Mortgage industry prepares to ride out troubles in 2023

After its most challenging year in a decade — marked by rounds of layoffs and surging interest rates — most in the mortgage industry acknowledge that last year’s struggles will carry over well into 2023, according to a new study.

For much of the industry, 2023 represents further retrenchment as companies adjust to new economic realities following the end of the two-year mortgage boom that began in 2020. Mortgage professionals see a likely recession, ongoing inflation and shrinking mortgage demand as dominant themes over the next 12 months, all pointing to a reduction in business. But glimmers of optimism also show up, particularly within mortgage technology, which looks set to grow despite a challenging environment.

In a survey of 108 mortgage-industry professionals ranging from staff-level employees to the C-suite conducted in October by Arizent, the parent company of National Mortgage News, respondents said inflation and economic concerns continue to weigh on the minds of many.

Approximately 77% expect inflation to cut into business over the next 12 months, with more than 40% of those working at both bank and nonbank lenders predicting the impact to be significant. While the survey was conducted before recent data releases showed inflation’s pace slowing to 7.1% in November, that figure still represents a rate well above the 2% target the Federal Reserve considers appropriate, meaning consumers still face elevated household prices that would limit their likelihood of applying for a mortgage.   

Among the potential effects from inflation is a recession, which an overwhelming 93% expect to arrive before the end of the year. In its shadow, mortgage originations are likely to fall off even more over the coming months as a result, according to 46% of the lenders surveyed. Their sentiments echo views of leading researchers at the likes of Fannie Mae and the Mortgage Bankers Association, who almost all see further slowing ahead.

But some signs of an improving economic environment emerge as well, with 22% of lenders seeing the down cycle eventually running its course and some modest growth returning before the end of the year.

If there is a part of the industry entering 2023 with anything resembling optimism, the mortgage-technology segment leads the way. Technology professionals serving home lenders and servicers appear to come into the year with stronger prospects compared to their consumer-facing counterparts. Almost 60% of respondents across the board say their companies will likely increase technology spending, a sign that many in the mortgage industry recognize the future is digital and that they need to increase efficiencies providing the type of experience borrowers and investors now expect, regardless of market conditions.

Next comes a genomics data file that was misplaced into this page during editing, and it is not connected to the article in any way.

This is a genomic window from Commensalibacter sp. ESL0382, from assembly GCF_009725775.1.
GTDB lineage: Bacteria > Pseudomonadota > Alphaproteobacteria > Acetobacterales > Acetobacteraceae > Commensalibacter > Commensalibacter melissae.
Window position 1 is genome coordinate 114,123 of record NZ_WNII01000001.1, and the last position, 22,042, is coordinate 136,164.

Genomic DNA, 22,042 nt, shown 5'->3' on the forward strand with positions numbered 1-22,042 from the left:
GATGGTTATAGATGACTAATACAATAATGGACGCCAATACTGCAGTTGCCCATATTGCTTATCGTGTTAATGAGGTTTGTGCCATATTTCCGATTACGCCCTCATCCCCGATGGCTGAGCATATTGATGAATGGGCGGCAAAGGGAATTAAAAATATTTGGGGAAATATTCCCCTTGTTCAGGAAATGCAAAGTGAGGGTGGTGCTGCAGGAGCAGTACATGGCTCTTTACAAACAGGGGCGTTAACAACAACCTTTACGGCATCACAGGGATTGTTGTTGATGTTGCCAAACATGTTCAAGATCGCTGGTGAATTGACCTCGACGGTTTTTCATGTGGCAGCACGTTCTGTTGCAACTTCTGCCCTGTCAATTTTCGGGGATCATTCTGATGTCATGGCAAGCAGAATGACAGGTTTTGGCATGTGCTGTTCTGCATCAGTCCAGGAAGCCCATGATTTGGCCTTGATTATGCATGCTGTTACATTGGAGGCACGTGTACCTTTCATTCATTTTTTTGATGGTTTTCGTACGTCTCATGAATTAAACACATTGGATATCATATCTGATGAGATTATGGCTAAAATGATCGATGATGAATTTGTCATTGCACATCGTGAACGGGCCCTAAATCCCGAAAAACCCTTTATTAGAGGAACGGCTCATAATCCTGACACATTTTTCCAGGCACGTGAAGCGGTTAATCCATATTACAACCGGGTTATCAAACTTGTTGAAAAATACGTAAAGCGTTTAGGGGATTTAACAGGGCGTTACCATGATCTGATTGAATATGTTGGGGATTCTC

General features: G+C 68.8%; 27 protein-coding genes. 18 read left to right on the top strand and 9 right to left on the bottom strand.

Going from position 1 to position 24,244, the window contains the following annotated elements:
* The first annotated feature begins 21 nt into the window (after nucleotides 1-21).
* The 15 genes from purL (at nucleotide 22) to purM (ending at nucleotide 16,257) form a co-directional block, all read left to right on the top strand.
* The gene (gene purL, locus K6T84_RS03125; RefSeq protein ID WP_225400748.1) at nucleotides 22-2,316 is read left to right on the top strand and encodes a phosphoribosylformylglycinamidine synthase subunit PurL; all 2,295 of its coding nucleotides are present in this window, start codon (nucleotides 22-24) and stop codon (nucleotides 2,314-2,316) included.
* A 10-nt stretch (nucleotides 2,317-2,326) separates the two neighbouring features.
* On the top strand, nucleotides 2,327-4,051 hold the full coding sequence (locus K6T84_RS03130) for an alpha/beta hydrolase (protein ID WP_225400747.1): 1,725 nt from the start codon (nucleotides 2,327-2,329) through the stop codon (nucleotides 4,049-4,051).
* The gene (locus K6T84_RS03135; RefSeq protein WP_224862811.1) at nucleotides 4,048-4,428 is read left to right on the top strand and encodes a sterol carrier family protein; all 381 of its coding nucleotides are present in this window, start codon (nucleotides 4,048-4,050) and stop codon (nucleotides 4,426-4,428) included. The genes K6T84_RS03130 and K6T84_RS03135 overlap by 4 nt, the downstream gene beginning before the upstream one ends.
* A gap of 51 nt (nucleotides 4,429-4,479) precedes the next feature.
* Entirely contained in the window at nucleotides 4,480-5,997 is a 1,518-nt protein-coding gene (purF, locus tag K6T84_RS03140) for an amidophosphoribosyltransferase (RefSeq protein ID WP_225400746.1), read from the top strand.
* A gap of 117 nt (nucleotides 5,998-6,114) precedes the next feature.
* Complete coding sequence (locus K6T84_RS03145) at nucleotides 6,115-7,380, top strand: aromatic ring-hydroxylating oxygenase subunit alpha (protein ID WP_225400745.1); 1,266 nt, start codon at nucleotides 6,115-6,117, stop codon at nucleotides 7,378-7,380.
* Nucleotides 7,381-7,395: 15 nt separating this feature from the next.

In response to an open-ended question regarding the types of technology services and tools they wish were available to them, several ranked more automation in appraisal and valuation processes as a top priority. More opportunities to close loans remotely was cited by multiple respondents, and artificial intelligence tools also figure prominently in the future of mortgage lending.

“‘I wish there was an AI-based application that would work behind the scenes during the application process to verify customer data in a more real-time environment,” one respondent wrote.

It should come as no surprise then that technology professionals were more likely to see signs of positivity in the year ahead than those in working for lenders and other types of mortgage-related businesses. While still a minority opinion, approximately 27% working in technology said they anticipated their tech business to grow despite inflationary pressures, while the same percentage see no major disruption to volume, a far less bleak outlook when compared to respondents from banks, nonbanks and related mortgage services providers. 

And even with a possible recession, approximately 34% of technology respondents see the U.S. economy expanding in 2023, with 13% predicting conditions to come in flat, compared to 19% and 5% when looking across the entire survey pool.

For more insights on how the mortgage industry is approaching the year ahead — including additional concerns about economic trends, technology, as well as affordability and business competition, download Arizent’s exclusive research, Riding out the storm: The mortgage industry prepares to navigate 2023. 

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